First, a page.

Drill is a gritty subgenre of hip-hop that has much in common with trap music, but features different rhythmic motifs, darker musical stylings, and bleaker lyrics. Much drill music is produced entirely in-the-box, and often features skippy drum patterns, big portamento bass lines and processed piano, string and vocal parts.
In this beginner’s guide to making a drill beat we’ll show you how to make a drill drum pattern, a big drill bass line, and accompanying musical elements that together form the foundation of a drill instrumental that sounds like this:
What is drill music?
Aggressive, straightforward, and bleak, drill music captures the essence of urban alienation fueled by a culture of hyper-individualism. Emerging from Chicago in the early 2010s, drill initially was hard to differentiate from trap stylistically, aside from a lyrical preoccupation with gang violence.
Arguably the most hardcore contemporary hip-hop style thanks to its lack of pretension and absorption with violence, drill collaborations and remixes have been used by mainstream artists as a way to reiterate their hood credentials.
UK drill has subsequently become an influence on US hip-hop styles, and its rhythmic patterns and musical style becoming evident in more mainstream music.
How to make a drill beat
1. Create a drum pattern
Begin by setting your drill tempo in your DAW to 146 BPM.
Let’s use a drum kit from the LOCKDOWN GRIND expansion to make our drum part. Load up KOMPLETE KONTROL on an instrument track, and in its browser navigate your way to where the LOCKDOWN GRIND expansion is located.
If you’re not sure where to find the LOCKDOWN GRIND expansion, open Native Access, click on Lockdown grind and select the Installation Path tab on the right to reveal where its files are located.
Open the Sounds / Battery Kits folder, and double-click Brixton Kit to load it up.
Let’s start with the hi-hat pattern. Create a two-bar MIDI clip. We’re going to use velocity values of 100 for this tutorial unless otherwise stated. Add a G#1 hi-hat on the first, fourth and seventh 16th notes. This gives us a basic tresillo rhythm.
Bring the velocity of the second hat down to 87, then duplicate out the pattern on the next two beats.
Add another hat on the final 16th note, this time with a velocity of 52. Now duplicate this bar out, and the second time around delete the quieter hat at the end.
Now let’s add some snares. Put a D1 snare on the third beat of the first bar, and another on the fourth beat of the second bar.
Now let’s add some kicks. Place kicks on the first and eighth 8th notes of the first bar, and on the first, fourth, seventh and fifteenth 16th notes of the second bar. Turn the velocity of the last kick on each bar down slightly to 96.
Let’s add a couple more percussion sounds to give our beat a touch more character. Place a G1 percussion hit on the third beat of the second bar, and E1 percussion sounds with a velocity of 91 on the first beat of the first bar and the final 8th note of the second bar.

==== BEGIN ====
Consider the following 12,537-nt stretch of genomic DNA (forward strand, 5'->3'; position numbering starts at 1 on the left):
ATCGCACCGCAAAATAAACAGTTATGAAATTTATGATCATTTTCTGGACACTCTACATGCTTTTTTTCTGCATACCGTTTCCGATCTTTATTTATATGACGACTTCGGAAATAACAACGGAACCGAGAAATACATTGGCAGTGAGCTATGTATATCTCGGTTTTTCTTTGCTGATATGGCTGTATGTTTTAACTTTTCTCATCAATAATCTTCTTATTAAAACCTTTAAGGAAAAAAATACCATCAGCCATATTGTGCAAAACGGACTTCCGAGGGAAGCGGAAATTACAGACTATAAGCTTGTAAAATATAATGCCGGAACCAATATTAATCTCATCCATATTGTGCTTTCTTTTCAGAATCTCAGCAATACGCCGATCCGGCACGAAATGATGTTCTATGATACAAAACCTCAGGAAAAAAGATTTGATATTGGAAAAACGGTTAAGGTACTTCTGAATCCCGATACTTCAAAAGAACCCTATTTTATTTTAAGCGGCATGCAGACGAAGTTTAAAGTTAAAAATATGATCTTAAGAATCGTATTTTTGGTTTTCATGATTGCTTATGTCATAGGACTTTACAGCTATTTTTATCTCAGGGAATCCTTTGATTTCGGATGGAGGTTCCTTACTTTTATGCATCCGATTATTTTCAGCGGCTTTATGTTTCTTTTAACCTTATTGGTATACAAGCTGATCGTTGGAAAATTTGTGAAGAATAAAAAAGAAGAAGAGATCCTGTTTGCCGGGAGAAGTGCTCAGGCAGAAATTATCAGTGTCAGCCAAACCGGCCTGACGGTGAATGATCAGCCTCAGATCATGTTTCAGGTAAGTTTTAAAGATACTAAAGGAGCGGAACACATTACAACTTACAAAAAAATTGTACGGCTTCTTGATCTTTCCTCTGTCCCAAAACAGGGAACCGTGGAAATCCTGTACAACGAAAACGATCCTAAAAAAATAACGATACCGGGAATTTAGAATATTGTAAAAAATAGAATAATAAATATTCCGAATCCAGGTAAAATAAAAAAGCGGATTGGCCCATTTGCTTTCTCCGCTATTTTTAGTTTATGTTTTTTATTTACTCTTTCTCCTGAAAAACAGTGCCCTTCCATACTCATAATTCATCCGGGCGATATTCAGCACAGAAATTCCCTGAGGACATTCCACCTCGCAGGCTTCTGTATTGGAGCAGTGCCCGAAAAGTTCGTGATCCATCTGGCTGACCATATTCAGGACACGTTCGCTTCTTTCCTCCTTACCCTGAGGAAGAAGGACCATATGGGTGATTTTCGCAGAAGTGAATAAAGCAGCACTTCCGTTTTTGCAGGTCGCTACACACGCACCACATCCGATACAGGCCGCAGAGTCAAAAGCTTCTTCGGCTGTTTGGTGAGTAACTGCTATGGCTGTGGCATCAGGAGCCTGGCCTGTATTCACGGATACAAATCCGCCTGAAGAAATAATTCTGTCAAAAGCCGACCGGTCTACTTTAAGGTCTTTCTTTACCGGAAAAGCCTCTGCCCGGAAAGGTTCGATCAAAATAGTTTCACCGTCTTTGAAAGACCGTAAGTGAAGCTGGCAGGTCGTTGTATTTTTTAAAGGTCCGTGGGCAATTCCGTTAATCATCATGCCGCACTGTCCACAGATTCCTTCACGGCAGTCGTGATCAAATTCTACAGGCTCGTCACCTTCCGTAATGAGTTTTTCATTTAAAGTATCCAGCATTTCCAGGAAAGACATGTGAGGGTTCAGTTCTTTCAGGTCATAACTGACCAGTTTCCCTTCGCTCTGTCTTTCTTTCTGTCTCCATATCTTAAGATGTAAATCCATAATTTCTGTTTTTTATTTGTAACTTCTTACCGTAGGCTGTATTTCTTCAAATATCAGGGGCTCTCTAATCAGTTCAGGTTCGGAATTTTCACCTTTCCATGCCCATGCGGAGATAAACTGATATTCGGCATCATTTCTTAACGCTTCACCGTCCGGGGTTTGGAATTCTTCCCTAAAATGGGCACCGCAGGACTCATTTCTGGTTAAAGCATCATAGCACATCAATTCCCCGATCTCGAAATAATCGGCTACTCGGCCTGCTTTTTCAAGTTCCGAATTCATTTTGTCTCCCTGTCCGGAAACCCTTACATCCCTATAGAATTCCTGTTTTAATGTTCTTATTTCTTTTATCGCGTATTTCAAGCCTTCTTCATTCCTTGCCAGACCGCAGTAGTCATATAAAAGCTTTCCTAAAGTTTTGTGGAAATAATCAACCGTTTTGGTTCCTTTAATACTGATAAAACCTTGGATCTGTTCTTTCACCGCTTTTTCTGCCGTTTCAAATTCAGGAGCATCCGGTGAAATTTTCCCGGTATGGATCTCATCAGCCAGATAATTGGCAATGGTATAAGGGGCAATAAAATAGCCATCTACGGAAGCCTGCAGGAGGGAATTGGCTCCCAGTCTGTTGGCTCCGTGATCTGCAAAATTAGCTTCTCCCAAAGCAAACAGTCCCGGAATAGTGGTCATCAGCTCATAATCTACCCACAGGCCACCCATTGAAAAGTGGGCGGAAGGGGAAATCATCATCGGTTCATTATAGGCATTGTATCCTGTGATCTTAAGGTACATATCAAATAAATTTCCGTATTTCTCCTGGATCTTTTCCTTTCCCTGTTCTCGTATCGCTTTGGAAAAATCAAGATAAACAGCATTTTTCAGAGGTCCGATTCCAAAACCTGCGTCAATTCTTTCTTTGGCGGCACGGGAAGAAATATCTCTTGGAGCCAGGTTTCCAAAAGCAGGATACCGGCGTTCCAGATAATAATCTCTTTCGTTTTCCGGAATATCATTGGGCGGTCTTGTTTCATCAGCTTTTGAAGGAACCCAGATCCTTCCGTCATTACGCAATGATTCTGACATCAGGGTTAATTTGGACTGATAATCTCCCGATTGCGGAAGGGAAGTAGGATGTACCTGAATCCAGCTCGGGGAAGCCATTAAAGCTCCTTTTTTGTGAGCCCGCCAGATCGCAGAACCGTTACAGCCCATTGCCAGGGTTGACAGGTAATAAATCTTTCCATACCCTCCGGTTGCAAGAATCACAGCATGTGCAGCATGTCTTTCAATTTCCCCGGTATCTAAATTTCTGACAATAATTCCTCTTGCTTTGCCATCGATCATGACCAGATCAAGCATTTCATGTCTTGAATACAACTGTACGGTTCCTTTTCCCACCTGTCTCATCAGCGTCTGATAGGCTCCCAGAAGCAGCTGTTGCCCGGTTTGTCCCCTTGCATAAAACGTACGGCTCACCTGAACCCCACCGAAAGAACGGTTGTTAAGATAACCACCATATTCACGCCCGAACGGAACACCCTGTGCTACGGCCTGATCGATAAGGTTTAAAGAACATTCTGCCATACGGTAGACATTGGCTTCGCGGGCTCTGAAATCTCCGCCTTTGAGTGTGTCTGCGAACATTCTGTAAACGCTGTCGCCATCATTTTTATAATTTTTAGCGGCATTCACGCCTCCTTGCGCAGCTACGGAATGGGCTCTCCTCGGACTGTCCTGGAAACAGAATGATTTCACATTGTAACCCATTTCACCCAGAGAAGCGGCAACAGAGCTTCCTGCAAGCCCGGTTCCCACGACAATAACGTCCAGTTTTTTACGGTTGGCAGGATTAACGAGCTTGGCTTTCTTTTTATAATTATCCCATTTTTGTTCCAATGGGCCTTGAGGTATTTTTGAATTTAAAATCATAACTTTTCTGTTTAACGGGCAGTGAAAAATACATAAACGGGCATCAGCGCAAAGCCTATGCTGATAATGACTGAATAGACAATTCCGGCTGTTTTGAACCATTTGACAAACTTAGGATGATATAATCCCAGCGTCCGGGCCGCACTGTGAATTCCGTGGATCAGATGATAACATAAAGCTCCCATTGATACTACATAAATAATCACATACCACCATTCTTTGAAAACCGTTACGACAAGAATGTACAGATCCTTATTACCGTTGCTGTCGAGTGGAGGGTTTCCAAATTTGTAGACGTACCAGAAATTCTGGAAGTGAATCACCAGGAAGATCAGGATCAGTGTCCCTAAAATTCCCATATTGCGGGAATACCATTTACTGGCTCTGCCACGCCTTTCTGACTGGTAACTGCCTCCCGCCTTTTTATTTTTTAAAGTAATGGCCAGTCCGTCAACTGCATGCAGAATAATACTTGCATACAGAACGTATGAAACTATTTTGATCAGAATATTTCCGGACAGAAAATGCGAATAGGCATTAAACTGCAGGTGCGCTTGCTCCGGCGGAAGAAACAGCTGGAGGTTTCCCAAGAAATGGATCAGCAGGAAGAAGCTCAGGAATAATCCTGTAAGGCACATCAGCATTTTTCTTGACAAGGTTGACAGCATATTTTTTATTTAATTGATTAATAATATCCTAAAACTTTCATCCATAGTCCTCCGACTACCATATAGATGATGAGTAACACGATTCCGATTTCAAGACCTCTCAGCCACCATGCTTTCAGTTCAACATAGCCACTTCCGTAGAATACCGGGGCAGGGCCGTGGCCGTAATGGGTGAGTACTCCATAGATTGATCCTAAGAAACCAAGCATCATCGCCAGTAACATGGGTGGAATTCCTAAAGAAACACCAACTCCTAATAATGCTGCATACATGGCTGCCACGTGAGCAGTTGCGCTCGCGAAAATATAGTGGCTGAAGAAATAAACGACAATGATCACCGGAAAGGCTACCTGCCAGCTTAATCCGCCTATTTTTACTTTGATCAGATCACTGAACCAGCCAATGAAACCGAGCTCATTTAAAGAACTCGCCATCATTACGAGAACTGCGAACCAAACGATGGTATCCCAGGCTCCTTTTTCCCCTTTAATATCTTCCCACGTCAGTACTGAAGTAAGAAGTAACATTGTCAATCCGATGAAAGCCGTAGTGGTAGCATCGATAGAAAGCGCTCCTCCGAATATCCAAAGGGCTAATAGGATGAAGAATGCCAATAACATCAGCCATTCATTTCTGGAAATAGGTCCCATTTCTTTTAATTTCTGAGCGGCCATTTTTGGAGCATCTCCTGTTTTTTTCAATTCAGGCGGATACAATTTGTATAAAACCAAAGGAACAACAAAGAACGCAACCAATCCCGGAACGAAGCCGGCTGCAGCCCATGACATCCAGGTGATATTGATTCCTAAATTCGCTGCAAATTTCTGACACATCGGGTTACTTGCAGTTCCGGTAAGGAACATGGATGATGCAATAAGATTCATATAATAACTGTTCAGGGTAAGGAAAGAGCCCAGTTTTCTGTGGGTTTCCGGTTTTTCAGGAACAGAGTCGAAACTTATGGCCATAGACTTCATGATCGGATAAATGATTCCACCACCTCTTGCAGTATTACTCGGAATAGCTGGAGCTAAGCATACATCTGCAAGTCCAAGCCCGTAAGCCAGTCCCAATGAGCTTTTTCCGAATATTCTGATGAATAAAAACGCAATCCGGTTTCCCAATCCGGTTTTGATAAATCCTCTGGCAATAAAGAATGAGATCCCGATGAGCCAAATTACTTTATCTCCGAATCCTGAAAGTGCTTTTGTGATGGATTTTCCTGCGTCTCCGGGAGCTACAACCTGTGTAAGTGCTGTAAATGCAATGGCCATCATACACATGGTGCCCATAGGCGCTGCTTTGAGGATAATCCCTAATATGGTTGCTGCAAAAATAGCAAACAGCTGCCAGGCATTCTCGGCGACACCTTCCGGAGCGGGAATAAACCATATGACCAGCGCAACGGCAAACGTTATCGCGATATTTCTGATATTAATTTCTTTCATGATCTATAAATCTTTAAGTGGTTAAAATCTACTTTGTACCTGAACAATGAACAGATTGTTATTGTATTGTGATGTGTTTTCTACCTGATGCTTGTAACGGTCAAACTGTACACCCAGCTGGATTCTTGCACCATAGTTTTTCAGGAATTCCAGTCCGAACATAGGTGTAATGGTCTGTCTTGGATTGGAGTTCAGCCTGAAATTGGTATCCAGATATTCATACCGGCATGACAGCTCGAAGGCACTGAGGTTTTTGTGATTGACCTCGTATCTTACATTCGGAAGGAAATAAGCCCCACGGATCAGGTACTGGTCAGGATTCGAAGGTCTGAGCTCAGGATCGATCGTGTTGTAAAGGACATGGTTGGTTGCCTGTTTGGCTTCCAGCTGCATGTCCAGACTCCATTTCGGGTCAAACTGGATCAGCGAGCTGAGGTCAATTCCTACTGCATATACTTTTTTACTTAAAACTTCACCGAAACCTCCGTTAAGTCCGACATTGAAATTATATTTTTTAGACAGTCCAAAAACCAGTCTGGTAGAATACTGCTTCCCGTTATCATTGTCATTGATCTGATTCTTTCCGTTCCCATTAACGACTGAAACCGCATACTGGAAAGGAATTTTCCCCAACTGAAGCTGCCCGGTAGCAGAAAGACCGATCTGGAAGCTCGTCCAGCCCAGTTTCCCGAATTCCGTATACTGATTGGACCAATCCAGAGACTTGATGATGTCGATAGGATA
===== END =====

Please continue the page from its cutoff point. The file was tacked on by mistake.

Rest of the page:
Set this track to -7 dB to give us more headroom to add other elements.
2. Add the keys
Now we have a drum part, it’s time to add some music to set the tone for our beat. LOCKDOWN GRIND includes many musical loops to quickly create a suitable mood. Add another instance of KOMPLETE KONTROL on a new instrument track. Open LOCKDOWN GRIND’s Samples > Loops > Keys folder, and drag Piano C#m Fabrik 3.wav onto an audio track.
The tempo of this sample is slightly different to our project tempo, so use your audio editing software’s time stretching functionality to stretch it to the correct tempo. To do this in Live, we activate the clip’s Warp function, set the Warp Mode to Complex Pro, and set the Segment BPM to 145.
To balance this piano loop with our beat, set the track’s volume level to -20 dB.
This key loop is quite crisp and clean sounding, but we can make it sound more bleakly atmospheric and help the tops of the drums pop through the mix by filtering it. Add a low-pass filter such as Live’s Auto Filter to the track, and set the filter cutoff frequency to 750 Hz.
3. Write the bass line
Add MASSIVE X on a new virtual instrument track. Open the browser, and select the Bass tag. Double-click the Mafia Eight preset to load it up.
Set this track to -7 dB to balance it with the other elements.
Sequence a bass line that plays C#2 for the first bar, and G#1 for the second bar.
Now add F#3 16th notes on the final two 8th notes of the clip. Because these overlap with the G#1, the pitch of the instrument will glide between the notes smoothly, giving us a cool flourish.
4. Compose the lead
Let’s add a lead layer. Add another KOMPLETE KONTROL on an instrument track, and this time navigate your way to LOCKDOWN GRIND’s Sounds > Massive Sounds > folder. Double-click the Muckae preset to load it.
Set this track to -9 dB.
Sequence a lead line that plays C#4 at the start of each bar, with a D#4 on the last beat of the clip. Don’t worry about perfectly positioning these notes on-grid, some looser timing here can add to the part’s feel.
5. Add a vocal
Adding a subtle vocal sample can help give this beat a more atmospheric vibe. Add a new KOMPLETE KONTROL track and this time navigate to the YOUNG PHANTOM expansion. In the Samples > One Shots > Vocal folder drag Vox Intense 1.wav onto an audio track. Position the sample on the third beat of the first bar.
Set this track to -3 dB.
Turn the vocal down to -4 semitones so that it sounds more musical with the rest of the elements.
6. Master your drill track
To get a big, loud sound for this mix, add iZotope Ozone 10 Maximizer to the master track, and use the Master Assistant to get a loud, clear master that you can dial-in to taste.
Here’s what the final drill beat sounds like.
Start making drill today
Here we’ve seen how you can make your own drill beat. If you’d like to learn more check out Beat-making 101: How to make a beat and Music production 101: How to start producing music.